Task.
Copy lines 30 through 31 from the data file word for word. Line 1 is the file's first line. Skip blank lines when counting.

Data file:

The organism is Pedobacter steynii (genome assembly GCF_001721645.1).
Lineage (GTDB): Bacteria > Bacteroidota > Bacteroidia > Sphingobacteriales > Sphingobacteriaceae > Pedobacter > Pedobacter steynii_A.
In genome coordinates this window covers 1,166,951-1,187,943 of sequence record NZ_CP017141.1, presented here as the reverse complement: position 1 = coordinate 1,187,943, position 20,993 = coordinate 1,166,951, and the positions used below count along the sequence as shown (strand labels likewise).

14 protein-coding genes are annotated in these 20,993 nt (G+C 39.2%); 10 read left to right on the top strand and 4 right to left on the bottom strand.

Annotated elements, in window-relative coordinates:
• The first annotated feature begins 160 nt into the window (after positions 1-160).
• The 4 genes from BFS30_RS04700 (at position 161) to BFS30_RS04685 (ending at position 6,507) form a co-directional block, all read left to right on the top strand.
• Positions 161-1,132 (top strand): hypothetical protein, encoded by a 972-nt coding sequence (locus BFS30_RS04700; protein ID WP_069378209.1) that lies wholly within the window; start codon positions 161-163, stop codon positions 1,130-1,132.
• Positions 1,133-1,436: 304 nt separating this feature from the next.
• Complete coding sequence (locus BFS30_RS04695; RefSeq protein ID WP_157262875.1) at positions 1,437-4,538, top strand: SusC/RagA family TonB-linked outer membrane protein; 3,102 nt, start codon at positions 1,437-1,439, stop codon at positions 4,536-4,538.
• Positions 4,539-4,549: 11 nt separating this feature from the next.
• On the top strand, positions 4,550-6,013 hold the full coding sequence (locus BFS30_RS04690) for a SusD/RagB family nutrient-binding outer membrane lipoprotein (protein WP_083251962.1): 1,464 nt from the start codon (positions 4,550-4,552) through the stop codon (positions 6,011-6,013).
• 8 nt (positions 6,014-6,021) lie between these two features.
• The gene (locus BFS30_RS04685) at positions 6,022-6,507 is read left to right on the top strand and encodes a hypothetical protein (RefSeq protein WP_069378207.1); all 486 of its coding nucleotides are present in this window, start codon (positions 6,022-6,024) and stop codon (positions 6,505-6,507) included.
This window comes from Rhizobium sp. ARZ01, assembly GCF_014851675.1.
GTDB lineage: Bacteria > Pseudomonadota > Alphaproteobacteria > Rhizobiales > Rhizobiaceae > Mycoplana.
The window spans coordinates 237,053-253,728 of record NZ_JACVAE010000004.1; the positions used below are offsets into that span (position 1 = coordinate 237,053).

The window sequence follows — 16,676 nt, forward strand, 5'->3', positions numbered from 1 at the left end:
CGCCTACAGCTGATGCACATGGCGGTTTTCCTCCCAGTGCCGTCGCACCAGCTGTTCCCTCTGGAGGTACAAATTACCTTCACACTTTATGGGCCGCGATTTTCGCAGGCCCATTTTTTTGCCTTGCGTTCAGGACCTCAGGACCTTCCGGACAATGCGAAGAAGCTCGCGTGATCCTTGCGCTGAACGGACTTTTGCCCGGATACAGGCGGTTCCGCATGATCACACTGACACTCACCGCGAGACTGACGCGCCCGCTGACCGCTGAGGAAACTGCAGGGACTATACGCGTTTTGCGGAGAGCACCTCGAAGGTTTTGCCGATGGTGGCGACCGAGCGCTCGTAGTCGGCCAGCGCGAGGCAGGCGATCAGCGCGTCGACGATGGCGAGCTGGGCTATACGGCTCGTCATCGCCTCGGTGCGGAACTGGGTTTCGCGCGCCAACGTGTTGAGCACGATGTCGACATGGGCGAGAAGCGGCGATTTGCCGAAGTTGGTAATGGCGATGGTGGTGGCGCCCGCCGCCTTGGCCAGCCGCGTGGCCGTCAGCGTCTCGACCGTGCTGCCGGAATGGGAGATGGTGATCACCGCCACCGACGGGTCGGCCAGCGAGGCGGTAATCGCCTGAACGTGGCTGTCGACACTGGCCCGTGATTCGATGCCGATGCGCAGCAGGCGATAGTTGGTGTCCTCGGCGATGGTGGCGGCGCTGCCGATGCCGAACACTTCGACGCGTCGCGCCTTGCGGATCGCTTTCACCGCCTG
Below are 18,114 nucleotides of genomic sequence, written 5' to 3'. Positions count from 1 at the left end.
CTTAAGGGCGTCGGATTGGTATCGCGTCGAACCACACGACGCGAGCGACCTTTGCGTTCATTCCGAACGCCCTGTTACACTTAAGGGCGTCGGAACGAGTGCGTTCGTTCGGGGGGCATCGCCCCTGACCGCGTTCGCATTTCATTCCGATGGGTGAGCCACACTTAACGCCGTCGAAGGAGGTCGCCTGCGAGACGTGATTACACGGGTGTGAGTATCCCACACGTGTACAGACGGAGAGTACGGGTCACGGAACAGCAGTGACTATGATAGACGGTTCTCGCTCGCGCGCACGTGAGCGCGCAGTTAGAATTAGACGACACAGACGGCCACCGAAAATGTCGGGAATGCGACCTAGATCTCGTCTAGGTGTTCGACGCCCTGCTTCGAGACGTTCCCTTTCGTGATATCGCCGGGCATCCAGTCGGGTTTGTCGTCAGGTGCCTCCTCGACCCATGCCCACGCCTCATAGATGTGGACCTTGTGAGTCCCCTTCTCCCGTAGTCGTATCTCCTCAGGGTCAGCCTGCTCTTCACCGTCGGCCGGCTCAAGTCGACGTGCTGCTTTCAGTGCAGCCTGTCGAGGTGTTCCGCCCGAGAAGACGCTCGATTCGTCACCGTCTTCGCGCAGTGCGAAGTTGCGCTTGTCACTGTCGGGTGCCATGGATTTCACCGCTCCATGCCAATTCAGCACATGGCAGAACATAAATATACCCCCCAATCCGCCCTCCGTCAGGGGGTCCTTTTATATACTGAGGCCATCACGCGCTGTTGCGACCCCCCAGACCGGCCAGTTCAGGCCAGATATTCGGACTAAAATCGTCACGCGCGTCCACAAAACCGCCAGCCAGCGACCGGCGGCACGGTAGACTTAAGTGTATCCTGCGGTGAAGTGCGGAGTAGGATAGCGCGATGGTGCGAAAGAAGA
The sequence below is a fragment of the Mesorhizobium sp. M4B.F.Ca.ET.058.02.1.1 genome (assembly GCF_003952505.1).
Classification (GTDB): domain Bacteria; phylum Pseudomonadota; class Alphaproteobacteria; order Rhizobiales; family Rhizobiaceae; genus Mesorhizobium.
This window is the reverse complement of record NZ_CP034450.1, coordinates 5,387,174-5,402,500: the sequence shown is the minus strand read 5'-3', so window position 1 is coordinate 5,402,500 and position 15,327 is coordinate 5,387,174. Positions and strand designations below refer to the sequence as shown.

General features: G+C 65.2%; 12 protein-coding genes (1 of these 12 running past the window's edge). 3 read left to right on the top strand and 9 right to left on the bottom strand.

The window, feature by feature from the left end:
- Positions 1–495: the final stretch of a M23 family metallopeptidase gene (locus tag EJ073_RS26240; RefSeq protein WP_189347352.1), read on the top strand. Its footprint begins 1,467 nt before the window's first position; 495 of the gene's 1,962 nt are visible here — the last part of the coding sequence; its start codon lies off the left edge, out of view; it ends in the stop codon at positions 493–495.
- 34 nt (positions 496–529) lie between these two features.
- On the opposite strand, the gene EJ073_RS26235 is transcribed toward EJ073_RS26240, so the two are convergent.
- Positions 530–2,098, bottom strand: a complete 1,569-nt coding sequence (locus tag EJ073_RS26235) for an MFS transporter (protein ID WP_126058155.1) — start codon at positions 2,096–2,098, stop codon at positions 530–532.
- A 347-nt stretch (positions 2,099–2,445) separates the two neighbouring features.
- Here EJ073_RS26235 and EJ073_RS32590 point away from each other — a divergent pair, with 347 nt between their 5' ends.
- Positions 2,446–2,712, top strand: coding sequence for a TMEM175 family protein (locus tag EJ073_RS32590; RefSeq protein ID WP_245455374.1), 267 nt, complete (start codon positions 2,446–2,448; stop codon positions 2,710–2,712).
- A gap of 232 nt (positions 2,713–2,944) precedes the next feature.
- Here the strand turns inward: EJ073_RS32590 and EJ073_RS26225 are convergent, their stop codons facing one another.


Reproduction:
- Positions 530–2,098, bottom strand: a complete 1,569-nt coding sequence (locus tag EJ073_RS26235) for an MFS transporter (protein ID WP_126058155.1) — start codon at positions 2,096–2,098, stop codon at positions 530–532.
- A 347-nt stretch (positions 2,099–2,445) separates the two neighbouring features.